Tell Lonmin to improve the living conditions of its workers now
In August 2012, 44 people died in events leading up to and during a strike by mineworkers at Lonmin mine, Marikana, South Africa. These included 34 striking mineworkers killed by the South African Police Service, who had been called to put an end to the strike.
A commission of inquiry set up by the South African government to investigate the deaths concluded that inadequate living conditions for mine workers at Marikana contributed to the terrible events of 2012. Thousands of Lonmin employees were living in squalor in informal settlements around the mine, without access to electricity, running water or sanitation.
Lonmin was well aware of the situation and had committed to construct 5,500 houses for workers by 2011. By 2012 it had built just three. During the commission, Lonmin conceded that the living conditions in Nkaneng and other informal settlements around the mine were “truly appalling”.
Four years later, little has changed.
Tell Lonmin to fulfil its legal obligations and to ensure that living conditions for mine workers and their families are improved.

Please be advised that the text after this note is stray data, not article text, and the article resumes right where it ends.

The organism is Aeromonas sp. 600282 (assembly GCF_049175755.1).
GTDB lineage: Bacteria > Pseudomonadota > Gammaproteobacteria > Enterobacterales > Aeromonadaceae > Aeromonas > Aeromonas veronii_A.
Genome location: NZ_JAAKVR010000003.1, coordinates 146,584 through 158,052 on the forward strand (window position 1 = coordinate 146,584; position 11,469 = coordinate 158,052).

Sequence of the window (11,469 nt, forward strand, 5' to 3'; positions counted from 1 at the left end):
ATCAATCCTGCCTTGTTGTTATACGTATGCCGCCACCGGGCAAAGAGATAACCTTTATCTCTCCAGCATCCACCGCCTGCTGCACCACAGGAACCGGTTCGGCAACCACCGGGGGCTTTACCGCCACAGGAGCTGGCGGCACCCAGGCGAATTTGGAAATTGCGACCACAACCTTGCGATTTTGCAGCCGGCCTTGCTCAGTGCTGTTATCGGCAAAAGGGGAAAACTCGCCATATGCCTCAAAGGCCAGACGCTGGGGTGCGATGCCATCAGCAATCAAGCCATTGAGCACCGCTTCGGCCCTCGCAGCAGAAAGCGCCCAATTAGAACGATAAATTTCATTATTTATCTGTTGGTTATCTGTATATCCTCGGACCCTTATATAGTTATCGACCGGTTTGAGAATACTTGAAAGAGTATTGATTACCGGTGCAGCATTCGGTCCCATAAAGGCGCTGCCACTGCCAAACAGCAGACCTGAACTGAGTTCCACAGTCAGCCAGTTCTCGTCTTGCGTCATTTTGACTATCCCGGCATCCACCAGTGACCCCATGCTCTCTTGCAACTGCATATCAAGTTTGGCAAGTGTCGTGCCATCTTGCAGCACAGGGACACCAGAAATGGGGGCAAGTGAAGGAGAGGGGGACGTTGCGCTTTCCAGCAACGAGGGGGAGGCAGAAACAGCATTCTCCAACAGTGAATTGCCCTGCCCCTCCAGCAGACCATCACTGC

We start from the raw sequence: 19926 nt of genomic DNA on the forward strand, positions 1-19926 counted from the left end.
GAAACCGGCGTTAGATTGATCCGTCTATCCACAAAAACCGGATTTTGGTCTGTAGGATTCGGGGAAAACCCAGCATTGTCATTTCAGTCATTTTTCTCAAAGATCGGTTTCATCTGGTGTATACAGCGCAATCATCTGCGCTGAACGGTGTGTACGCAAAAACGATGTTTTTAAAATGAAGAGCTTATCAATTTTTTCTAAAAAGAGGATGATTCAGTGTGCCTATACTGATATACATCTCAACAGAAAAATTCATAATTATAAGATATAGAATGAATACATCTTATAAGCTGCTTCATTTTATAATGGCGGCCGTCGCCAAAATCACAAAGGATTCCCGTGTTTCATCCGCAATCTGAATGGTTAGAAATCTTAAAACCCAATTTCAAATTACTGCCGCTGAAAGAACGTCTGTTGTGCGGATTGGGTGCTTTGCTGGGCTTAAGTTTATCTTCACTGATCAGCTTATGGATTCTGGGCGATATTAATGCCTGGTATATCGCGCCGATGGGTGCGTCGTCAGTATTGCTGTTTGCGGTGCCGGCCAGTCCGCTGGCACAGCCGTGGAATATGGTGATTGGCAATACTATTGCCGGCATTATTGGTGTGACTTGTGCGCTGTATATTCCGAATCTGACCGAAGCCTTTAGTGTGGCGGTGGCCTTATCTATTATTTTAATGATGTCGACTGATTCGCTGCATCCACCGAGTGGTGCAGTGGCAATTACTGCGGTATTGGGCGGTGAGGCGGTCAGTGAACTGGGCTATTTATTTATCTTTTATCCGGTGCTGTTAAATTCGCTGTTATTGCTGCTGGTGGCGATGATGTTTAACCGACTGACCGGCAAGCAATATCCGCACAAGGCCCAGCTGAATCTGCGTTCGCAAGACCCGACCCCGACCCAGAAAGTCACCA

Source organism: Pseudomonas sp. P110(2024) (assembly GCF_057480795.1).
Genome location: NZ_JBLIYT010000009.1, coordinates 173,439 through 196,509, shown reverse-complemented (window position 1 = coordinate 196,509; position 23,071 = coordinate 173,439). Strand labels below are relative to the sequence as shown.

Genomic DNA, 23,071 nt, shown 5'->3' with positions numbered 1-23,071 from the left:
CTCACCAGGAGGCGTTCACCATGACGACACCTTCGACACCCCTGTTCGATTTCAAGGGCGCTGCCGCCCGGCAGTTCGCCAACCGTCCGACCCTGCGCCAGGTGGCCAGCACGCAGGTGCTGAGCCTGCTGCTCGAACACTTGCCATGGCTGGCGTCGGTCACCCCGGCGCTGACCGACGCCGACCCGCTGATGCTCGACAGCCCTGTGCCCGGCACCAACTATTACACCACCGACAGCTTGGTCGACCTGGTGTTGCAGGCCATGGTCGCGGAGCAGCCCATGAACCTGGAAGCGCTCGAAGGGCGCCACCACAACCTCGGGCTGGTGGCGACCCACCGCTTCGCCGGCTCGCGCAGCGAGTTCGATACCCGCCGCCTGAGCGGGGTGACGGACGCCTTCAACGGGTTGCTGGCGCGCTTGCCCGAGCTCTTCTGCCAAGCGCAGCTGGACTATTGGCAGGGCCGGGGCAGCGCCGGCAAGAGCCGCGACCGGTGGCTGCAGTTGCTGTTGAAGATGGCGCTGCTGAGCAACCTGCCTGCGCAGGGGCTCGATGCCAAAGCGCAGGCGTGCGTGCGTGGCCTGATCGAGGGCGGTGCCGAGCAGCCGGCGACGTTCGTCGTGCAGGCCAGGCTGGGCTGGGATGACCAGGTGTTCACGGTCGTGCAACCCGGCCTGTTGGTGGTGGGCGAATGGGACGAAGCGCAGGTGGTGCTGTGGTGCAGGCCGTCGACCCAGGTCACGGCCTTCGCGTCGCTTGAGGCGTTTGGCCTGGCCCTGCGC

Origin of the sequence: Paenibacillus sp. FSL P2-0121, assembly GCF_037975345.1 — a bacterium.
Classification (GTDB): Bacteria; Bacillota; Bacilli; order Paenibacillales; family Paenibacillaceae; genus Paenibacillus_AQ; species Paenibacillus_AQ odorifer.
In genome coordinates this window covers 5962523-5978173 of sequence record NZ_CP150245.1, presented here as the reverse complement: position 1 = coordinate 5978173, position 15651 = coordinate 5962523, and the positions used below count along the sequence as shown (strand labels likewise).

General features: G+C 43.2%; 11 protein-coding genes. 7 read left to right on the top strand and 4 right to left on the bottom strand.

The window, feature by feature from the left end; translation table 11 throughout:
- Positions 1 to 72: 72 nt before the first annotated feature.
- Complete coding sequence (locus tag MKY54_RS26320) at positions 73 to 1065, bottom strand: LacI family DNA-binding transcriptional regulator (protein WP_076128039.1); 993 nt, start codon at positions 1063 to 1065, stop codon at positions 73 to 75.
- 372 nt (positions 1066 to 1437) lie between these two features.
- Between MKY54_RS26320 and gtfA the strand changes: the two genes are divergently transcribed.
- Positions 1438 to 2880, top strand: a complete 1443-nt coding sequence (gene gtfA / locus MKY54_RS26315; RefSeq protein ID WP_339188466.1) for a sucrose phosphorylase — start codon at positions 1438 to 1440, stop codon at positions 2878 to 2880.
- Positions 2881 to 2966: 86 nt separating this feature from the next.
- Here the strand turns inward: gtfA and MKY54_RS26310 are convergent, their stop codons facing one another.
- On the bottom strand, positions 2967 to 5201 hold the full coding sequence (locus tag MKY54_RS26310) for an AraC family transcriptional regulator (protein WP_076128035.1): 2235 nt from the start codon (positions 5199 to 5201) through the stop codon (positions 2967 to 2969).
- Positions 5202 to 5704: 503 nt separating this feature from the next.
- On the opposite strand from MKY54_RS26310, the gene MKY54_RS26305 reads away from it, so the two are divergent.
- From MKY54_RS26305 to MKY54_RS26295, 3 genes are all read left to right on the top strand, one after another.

To the CEO of Lonmin PLC
As you are aware, the Farlam Commission of Inquiry established a link between the poor housing conditions of the mineworkers, and the events of August 2012.
We, the undersigned, are calling on you to fulfil your legal and social obligations to improve the living conditions of your employees and their families and dependents.
We are calling on you to
- Develop a proposal to address the appalling housing conditions for employees in Marikana.
- Publish all reports made to the Department of Mineral Resources since 2006 and commit to publishing all future reports.
- Develop proposals, in consultation with all affected people and local municipalities, to upgrade to upgrade informal settlements on Lonmin Mine licence areas and improve access to essential services such as water, sanitation and electricity.